Friday, May 6, 2016

An Afternoon in Darling Dinant

Freideg, 6 Mee.

After stopping in Bouillon, we continued on to Dinant. Located on the Meuse River in the Belgian province of Namur, this historic city is known for its steep limestone cliffs and crunchy gingerbread cookies (which, according to both Wikipedia and myself, are the hardest biscuits in Europe). When we arrived, the sun was shining, the birds were chirping, and all of the city was out to enjoy the beautiful afternoon!

We enjoyed a quick visit to the Collégiale Notre Dame de Dinant.

This thirteenth-century cathedral sits at the base of the cliff, overlooking the River Meuse. We learned that the original church, a tenth-century Romanesque structure, was almost entirely destroyed in the twelfth century when a section of the cliff collapsed. (That's what you want to hear, right?) 

After checking out the church, we decided to head up to Dinant's number one tourist attraction: the citadel. Although the cliff above Dinant has been home to military fortifications for hundreds of years, the current fortress was built in 1815 and is today home to a variety of museum exhibitions.

Our 8€50 ticket included both entrance to the citadel and a ride in the glass-paneled cable cars! Given the steep climb (408 steps to the top), access to the téléphérique is definitely a perk.


Although the views of the city and the River Meuse were stunning, I have to say that the citadel itself was a bit of a disappointment ... especially given the rather steep admission fee. (After eight months in Luxembourg, I have become perhaps problematically accustomed to student discounts and free admission.)

We found it difficult to navigate the citadel itself and, after finally finding a guided tour to join, were not particularly impressed with the actual displays.

Still, on such a beautiful day, it was worth it for the views!

We were on our way back to the cable cars, ready to hit the road and head home (after an ice cream stop, of course), when we suddenly heard someone mention something about "cable cars" and "broken." We didn't stick around along enough to hear the rest: the idea of hurtling down a cliffside in a broken cable car was enough to make the 408 steps sound very appealing.

We took our time down the steps, which were not particularly difficult on the way down. (Judging from the expressions of the people we passed, however, the ascent is a little bit less fun.)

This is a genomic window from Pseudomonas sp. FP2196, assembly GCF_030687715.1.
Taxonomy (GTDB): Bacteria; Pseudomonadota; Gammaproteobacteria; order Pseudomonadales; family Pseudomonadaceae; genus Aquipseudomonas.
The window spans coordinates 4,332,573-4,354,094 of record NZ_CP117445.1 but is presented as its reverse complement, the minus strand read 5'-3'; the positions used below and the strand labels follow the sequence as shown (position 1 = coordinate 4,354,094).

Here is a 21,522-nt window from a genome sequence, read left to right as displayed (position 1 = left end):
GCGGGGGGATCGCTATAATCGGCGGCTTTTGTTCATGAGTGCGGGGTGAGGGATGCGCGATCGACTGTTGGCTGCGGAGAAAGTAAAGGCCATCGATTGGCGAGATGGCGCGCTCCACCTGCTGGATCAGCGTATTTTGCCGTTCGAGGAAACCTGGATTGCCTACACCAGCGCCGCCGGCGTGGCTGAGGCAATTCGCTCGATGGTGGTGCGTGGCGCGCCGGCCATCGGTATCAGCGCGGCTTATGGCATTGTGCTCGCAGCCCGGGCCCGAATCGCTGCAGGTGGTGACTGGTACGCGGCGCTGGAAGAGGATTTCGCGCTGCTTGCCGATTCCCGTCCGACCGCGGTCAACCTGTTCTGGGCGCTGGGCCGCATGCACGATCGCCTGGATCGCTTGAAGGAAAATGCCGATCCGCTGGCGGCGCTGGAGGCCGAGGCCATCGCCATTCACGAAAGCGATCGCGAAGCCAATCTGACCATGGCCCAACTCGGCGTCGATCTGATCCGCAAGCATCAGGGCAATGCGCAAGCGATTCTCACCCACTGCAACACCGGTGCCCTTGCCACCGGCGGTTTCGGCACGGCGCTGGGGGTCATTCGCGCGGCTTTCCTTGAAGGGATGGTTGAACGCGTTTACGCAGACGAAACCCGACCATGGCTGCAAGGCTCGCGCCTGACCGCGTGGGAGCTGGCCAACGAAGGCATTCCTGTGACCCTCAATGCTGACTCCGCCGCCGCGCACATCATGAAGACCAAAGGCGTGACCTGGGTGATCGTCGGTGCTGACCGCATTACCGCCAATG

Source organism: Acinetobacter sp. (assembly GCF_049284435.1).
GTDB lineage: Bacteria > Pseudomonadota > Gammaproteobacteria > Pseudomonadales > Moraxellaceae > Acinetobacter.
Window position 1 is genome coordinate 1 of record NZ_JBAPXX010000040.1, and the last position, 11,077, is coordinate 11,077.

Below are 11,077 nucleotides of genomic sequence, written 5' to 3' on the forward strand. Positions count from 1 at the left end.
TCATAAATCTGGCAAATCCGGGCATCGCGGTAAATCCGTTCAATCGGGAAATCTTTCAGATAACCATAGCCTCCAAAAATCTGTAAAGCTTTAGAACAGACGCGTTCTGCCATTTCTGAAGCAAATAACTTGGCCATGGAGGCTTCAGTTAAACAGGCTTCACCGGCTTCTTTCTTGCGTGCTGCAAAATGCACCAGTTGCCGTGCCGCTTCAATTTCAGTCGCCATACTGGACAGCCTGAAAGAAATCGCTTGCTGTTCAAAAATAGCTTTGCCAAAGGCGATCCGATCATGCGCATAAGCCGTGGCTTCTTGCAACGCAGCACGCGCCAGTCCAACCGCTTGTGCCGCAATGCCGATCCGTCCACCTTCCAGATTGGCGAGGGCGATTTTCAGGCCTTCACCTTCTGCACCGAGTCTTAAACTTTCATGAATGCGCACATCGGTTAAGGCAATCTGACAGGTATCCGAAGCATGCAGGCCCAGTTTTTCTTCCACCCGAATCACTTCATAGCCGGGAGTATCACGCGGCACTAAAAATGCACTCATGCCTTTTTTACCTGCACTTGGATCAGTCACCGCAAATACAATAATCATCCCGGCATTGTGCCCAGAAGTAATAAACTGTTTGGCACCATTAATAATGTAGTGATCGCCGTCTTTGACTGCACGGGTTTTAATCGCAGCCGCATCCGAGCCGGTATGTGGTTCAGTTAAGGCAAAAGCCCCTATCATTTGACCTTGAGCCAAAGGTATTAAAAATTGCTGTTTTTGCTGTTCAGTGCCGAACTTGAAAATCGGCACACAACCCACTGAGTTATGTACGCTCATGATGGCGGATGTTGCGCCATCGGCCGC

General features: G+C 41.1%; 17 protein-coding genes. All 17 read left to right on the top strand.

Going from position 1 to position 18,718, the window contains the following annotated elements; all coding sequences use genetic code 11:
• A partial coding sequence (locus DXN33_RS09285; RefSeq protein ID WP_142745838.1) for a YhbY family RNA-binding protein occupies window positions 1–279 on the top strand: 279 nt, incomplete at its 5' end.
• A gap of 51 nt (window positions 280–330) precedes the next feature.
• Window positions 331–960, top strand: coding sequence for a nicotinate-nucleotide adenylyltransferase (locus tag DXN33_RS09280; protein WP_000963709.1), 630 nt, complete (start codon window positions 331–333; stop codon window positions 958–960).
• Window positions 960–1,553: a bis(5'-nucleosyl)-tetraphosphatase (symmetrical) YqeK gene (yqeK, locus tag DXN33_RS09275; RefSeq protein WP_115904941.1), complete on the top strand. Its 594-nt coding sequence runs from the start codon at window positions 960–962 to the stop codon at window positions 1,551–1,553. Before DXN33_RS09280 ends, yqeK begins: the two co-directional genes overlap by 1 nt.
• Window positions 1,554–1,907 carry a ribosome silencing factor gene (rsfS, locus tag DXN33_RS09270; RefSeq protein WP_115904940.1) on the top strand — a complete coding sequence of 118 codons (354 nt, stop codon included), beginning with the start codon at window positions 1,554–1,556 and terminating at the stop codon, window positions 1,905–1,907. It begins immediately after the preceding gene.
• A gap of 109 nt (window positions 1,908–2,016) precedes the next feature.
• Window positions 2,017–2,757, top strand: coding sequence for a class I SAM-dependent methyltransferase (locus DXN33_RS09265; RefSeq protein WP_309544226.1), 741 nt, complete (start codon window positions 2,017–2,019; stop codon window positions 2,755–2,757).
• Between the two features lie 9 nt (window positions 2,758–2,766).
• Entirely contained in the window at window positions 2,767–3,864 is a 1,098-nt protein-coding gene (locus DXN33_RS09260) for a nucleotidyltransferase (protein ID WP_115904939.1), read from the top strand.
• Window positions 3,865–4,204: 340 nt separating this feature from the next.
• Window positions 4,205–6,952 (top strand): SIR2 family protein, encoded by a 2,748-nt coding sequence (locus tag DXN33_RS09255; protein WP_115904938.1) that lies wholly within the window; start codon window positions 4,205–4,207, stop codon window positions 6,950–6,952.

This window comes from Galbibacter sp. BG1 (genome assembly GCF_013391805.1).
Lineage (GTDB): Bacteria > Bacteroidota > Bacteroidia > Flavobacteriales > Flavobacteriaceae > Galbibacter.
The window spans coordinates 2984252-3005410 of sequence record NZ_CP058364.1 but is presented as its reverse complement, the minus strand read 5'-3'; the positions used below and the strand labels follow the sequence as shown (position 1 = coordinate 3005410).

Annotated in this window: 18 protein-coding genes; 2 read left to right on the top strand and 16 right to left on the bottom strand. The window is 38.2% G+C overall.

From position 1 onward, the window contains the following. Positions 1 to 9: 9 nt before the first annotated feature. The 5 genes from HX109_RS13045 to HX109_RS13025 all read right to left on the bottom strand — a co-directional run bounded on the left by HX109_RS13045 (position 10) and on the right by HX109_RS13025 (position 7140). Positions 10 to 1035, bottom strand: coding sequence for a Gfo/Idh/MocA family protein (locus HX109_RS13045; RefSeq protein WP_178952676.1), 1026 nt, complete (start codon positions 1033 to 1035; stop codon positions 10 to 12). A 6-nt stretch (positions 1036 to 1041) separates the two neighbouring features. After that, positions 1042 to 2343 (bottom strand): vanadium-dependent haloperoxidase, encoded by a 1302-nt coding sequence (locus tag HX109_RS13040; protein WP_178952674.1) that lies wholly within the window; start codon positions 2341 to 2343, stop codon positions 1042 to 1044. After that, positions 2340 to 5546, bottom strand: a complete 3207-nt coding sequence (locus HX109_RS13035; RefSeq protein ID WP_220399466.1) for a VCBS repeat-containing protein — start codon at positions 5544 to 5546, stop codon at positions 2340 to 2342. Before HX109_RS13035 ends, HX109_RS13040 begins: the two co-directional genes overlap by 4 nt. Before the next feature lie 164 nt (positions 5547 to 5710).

Halfway down! Can you tell which of us is a little bit scared of heights? ;)


Once back on solid ground, we crossed the Pont Charles de Gaulle in order to get a look at that famous view of Dinant. (Just search for "Dinant" on Google and you'll see what I mean!) The bridge is named after the former president of France who, while serving in the French army during World War I, was wounded in Dinant -- according to legend, on this very bridge.

Today, the bridge pays homage to one of the most famous residents of Dinant: Adolphe Sax, the inventor of the saxophone. It is decorated with a series of colorful saxophone sculptures from around the world!

By the time we got back in the car, it was nearing dinner time. We made one last stop in the small town of Celles to finish up the remains of our picnic and then made our way back to Luxembourg. Within two hours, we were back on the smooth roads of the Grand Duchy (seriously, the motorways are noticeably well-maintained), blasting "Leaving on a Jet Plane" and making our way back to our home away from home.

Between the amazing weather, the beautiful towns, and the great company, it was the truly perfect day and it could not have come at a better time. Between university and my high school placement, my workload has been getting pretty hectic ... it turns out that a random weekday trip was exactly what I needed.

So, thank you, Jesus -- literally. 

1 comment:

  1. What a beautiful day for amazing views! That was so interesting about the saxophone. The trip up to the citadel looked like our Juneau trip. Luckily our cable ride didn't break down though. You must go to Bitche in France.